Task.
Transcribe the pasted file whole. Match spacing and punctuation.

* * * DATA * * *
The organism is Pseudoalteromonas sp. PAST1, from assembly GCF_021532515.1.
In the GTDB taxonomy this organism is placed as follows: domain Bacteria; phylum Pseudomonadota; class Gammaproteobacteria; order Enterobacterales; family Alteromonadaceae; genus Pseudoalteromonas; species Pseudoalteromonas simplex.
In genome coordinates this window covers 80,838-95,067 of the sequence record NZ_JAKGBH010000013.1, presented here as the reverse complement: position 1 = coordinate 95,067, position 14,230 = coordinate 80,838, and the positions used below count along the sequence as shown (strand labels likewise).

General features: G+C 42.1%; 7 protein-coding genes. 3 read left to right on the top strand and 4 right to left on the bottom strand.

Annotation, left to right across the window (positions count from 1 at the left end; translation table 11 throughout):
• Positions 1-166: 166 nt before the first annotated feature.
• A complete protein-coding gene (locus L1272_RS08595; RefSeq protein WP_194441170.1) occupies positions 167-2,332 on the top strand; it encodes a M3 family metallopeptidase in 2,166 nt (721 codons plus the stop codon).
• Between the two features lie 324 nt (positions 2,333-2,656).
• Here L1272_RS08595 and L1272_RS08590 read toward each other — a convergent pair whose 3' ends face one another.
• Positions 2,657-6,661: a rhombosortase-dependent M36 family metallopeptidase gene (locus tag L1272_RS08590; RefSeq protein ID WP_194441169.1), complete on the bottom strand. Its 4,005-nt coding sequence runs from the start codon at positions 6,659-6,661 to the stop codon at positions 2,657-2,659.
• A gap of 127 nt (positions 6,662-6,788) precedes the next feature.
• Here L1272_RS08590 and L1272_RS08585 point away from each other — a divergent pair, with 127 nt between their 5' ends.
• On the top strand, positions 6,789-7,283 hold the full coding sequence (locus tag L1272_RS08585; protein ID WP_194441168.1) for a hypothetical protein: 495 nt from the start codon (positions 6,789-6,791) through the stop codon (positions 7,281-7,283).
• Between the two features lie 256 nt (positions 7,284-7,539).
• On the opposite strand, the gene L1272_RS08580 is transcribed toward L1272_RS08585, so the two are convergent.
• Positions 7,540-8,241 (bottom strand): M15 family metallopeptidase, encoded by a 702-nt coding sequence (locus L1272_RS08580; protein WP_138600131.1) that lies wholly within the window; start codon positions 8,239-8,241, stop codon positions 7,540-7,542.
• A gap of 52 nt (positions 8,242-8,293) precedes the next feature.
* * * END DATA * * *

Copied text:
The organism is Pseudoalteromonas sp. PAST1, from assembly GCF_021532515.1.
In the GTDB taxonomy this organism is placed as follows: domain Bacteria; phylum Pseudomonadota; class Gammaproteobacteria; order Enterobacterales; family Alteromonadaceae; genus Pseudoalteromonas; species Pseudoalteromonas simplex.
In genome coordinates this window covers 80,838-95,067 of the sequence record NZ_JAKGBH010000013.1, presented here as the reverse complement: position 1 = coordinate 95,067, position 14,230 = coordinate 80,838, and the positions used below count along the sequence as shown (strand labels likewise).

General features: G+C 42.1%; 7 protein-coding genes. 3 read left to right on the top strand and 4 right to left on the bottom strand.

Annotation, left to right across the window (positions count from 1 at the left end; translation table 11 throughout):
• Positions 1-166: 166 nt before the first annotated feature.
• A complete protein-coding gene (locus L1272_RS08595; RefSeq protein WP_194441170.1) occupies positions 167-2,332 on the top strand; it encodes a M3 family metallopeptidase in 2,166 nt (721 codons plus the stop codon).
• Between the two features lie 324 nt (positions 2,333-2,656).
• Here L1272_RS08595 and L1272_RS08590 read toward each other — a convergent pair whose 3' ends face one another.
• Positions 2,657-6,661: a rhombosortase-dependent M36 family metallopeptidase gene (locus tag L1272_RS08590; RefSeq protein ID WP_194441169.1), complete on the bottom strand. Its 4,005-nt coding sequence runs from the start codon at positions 6,659-6,661 to the stop codon at positions 2,657-2,659.
• A gap of 127 nt (positions 6,662-6,788) precedes the next feature.
• Here L1272_RS08590 and L1272_RS08585 point away from each other — a divergent pair, with 127 nt between their 5' ends.
• On the top strand, positions 6,789-7,283 hold the full coding sequence (locus tag L1272_RS08585; protein ID WP_194441168.1) for a hypothetical protein: 495 nt from the start codon (positions 6,789-6,791) through the stop codon (positions 7,281-7,283).
• Between the two features lie 256 nt (positions 7,284-7,539).
• On the opposite strand, the gene L1272_RS08580 is transcribed toward L1272_RS08585, so the two are convergent.
• Positions 7,540-8,241 (bottom strand): M15 family metallopeptidase, encoded by a 702-nt coding sequence (locus L1272_RS08580; protein WP_138600131.1) that lies wholly within the window; start codon positions 8,239-8,241, stop codon positions 7,540-7,542.
• A gap of 52 nt (positions 8,242-8,293) precedes the next feature.